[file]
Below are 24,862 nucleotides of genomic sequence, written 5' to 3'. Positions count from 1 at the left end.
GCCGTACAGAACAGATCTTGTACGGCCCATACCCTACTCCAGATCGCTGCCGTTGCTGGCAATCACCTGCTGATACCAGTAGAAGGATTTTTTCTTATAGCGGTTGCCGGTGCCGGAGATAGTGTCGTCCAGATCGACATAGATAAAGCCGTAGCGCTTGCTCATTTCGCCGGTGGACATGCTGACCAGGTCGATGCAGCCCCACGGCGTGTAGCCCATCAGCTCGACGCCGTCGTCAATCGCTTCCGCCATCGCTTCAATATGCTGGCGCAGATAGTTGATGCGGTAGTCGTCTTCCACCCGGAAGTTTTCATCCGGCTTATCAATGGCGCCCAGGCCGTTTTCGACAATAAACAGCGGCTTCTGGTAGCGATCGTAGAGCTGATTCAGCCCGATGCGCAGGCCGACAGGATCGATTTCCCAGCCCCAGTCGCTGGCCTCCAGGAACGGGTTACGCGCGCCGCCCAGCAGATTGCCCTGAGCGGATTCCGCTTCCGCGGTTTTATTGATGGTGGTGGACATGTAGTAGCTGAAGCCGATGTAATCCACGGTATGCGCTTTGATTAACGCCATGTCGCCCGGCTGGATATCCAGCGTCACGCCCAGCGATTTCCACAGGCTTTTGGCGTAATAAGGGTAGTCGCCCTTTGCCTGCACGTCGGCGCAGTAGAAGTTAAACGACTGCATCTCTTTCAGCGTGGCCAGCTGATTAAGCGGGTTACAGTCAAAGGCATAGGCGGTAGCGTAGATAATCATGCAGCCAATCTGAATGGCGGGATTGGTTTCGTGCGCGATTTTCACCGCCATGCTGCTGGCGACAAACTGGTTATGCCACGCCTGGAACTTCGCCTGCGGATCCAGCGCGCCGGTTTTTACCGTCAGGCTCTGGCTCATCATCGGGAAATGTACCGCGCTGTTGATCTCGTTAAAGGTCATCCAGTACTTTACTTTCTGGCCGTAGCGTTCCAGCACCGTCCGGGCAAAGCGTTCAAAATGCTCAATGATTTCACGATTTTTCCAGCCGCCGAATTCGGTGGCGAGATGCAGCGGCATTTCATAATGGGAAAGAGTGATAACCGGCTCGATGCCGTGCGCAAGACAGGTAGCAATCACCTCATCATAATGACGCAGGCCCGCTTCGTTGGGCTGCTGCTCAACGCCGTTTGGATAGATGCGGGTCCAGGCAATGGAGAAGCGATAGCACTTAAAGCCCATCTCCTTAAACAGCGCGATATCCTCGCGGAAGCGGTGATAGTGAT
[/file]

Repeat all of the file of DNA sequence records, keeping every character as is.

Below are 24,862 nucleotides of genomic sequence, written 5' to 3'. Positions count from 1 at the left end.
GCCGTACAGAACAGATCTTGTACGGCCCATACCCTACTCCAGATCGCTGCCGTTGCTGGCAATCACCTGCTGATACCAGTAGAAGGATTTTTTCTTATAGCGGTTGCCGGTGCCGGAGATAGTGTCGTCCAGATCGACATAGATAAAGCCGTAGCGCTTGCTCATTTCGCCGGTGGACATGCTGACCAGGTCGATGCAGCCCCACGGCGTGTAGCCCATCAGCTCGACGCCGTCGTCAATCGCTTCCGCCATCGCTTCAATATGCTGGCGCAGATAGTTGATGCGGTAGTCGTCTTCCACCCGGAAGTTTTCATCCGGCTTATCAATGGCGCCCAGGCCGTTTTCGACAATAAACAGCGGCTTCTGGTAGCGATCGTAGAGCTGATTCAGCCCGATGCGCAGGCCGACAGGATCGATTTCCCAGCCCCAGTCGCTGGCCTCCAGGAACGGGTTACGCGCGCCGCCCAGCAGATTGCCCTGAGCGGATTCCGCTTCCGCGGTTTTATTGATGGTGGTGGACATGTAGTAGCTGAAGCCGATGTAATCCACGGTATGCGCTTTGATTAACGCCATGTCGCCCGGCTGGATATCCAGCGTCACGCCCAGCGATTTCCACAGGCTTTTGGCGTAATAAGGGTAGTCGCCCTTTGCCTGCACGTCGGCGCAGTAGAAGTTAAACGACTGCATCTCTTTCAGCGTGGCCAGCTGATTAAGCGGGTTACAGTCAAAGGCATAGGCGGTAGCGTAGATAATCATGCAGCCAATCTGAATGGCGGGATTGGTTTCGTGCGCGATTTTCACCGCCATGCTGCTGGCGACAAACTGGTTATGCCACGCCTGGAACTTCGCCTGCGGATCCAGCGCGCCGGTTTTTACCGTCAGGCTCTGGCTCATCATCGGGAAATGTACCGCGCTGTTGATCTCGTTAAAGGTCATCCAGTACTTTACTTTCTGGCCGTAGCGTTCCAGCACCGTCCGGGCAAAGCGTTCAAAATGCTCAATGATTTCACGATTTTTCCAGCCGCCGAATTCGGTGGCGAGATGCAGCGGCATTTCATAATGGGAAAGAGTGATAACCGGCTCGATGCCGTGCGCAAGACAGGTAGCAATCACCTCATCATAATGACGCAGGCCCGCTTCGTTGGGCTGCTGCTCAACGCCGTTTGGATAGATGCGGGTCCAGGCAATGGAGAAGCGATAGCACTTAAAGCCCATCTCCTTAAACAGCGCGATATCCTCGCGGAAGCGGTGATAGTGAT